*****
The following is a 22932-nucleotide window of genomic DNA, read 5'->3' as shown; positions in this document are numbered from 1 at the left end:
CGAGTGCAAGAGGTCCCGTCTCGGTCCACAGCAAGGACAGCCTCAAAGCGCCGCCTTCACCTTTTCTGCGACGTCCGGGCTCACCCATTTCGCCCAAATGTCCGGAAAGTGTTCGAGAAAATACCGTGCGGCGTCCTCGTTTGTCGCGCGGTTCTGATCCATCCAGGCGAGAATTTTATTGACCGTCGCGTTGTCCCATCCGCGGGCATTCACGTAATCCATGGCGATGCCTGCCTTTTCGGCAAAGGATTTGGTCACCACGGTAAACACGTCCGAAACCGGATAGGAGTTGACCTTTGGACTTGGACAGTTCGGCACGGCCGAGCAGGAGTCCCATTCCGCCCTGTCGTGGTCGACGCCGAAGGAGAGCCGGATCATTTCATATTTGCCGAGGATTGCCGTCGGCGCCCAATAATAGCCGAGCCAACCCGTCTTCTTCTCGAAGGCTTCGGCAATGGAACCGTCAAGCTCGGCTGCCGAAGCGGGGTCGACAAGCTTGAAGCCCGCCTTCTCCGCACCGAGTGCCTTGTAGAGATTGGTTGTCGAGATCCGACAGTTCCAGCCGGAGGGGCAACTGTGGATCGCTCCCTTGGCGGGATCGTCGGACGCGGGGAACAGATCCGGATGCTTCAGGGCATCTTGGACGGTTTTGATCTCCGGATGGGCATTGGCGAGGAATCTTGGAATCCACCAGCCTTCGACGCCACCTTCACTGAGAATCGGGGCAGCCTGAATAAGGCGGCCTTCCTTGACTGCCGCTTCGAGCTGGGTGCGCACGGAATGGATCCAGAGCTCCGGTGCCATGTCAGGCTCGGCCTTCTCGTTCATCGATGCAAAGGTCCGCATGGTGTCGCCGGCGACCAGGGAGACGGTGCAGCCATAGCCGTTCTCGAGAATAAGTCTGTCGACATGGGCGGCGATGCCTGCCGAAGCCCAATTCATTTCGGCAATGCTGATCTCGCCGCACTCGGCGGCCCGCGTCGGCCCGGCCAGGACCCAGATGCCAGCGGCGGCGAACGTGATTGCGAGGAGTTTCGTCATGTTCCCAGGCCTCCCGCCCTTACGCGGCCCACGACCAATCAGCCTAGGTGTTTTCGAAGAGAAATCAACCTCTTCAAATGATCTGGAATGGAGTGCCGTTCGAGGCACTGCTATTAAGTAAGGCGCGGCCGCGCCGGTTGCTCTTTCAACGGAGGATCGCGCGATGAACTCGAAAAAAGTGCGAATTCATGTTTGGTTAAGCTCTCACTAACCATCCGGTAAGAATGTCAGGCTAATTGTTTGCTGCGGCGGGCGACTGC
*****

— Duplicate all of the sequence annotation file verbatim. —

The following is a 22932-nucleotide window of genomic DNA, read 5'->3' as shown; positions in this document are numbered from 1 at the left end:
CGAGTGCAAGAGGTCCCGTCTCGGTCCACAGCAAGGACAGCCTCAAAGCGCCGCCTTCACCTTTTCTGCGACGTCCGGGCTCACCCATTTCGCCCAAATGTCCGGAAAGTGTTCGAGAAAATACCGTGCGGCGTCCTCGTTTGTCGCGCGGTTCTGATCCATCCAGGCGAGAATTTTATTGACCGTCGCGTTGTCCCATCCGCGGGCATTCACGTAATCCATGGCGATGCCTGCCTTTTCGGCAAAGGATTTGGTCACCACGGTAAACACGTCCGAAACCGGATAGGAGTTGACCTTTGGACTTGGACAGTTCGGCACGGCCGAGCAGGAGTCCCATTCCGCCCTGTCGTGGTCGACGCCGAAGGAGAGCCGGATCATTTCATATTTGCCGAGGATTGCCGTCGGCGCCCAATAATAGCCGAGCCAACCCGTCTTCTTCTCGAAGGCTTCGGCAATGGAACCGTCAAGCTCGGCTGCCGAAGCGGGGTCGACAAGCTTGAAGCCCGCCTTCTCCGCACCGAGTGCCTTGTAGAGATTGGTTGTCGAGATCCGACAGTTCCAGCCGGAGGGGCAACTGTGGATCGCTCCCTTGGCGGGATCGTCGGACGCGGGGAACAGATCCGGATGCTTCAGGGCATCTTGGACGGTTTTGATCTCCGGATGGGCATTGGCGAGGAATCTTGGAATCCACCAGCCTTCGACGCCACCTTCACTGAGAATCGGGGCAGCCTGAATAAGGCGGCCTTCCTTGACTGCCGCTTCGAGCTGGGTGCGCACGGAATGGATCCAGAGCTCCGGTGCCATGTCAGGCTCGGCCTTCTCGTTCATCGATGCAAAGGTCCGCATGGTGTCGCCGGCGACCAGGGAGACGGTGCAGCCATAGCCGTTCTCGAGAATAAGTCTGTCGACATGGGCGGCGATGCCTGCCGAAGCCCAATTCATTTCGGCAATGCTGATCTCGCCGCACTCGGCGGCCCGCGTCGGCCCGGCCAGGACCCAGATGCCAGCGGCGGCGAACGTGATTGCGAGGAGTTTCGTCATGTTCCCAGGCCTCCCGCCCTTACGCGGCCCACGACCAATCAGCCTAGGTGTTTTCGAAGAGAAATCAACCTCTTCAAATGATCTGGAATGGAGTGCCGTTCGAGGCACTGCTATTAAGTAAGGCGCGGCCGCGCCGGTTGCTCTTTCAACGGAGGATCGCGCGATGAACTCGAAAAAAGTGCGAATTCATGTTTGGTTAAGCTCTCACTAACCATCCGGTAAGAATGTCAGGCTAATTGTTTGCTGCGGCGGGCGACTGC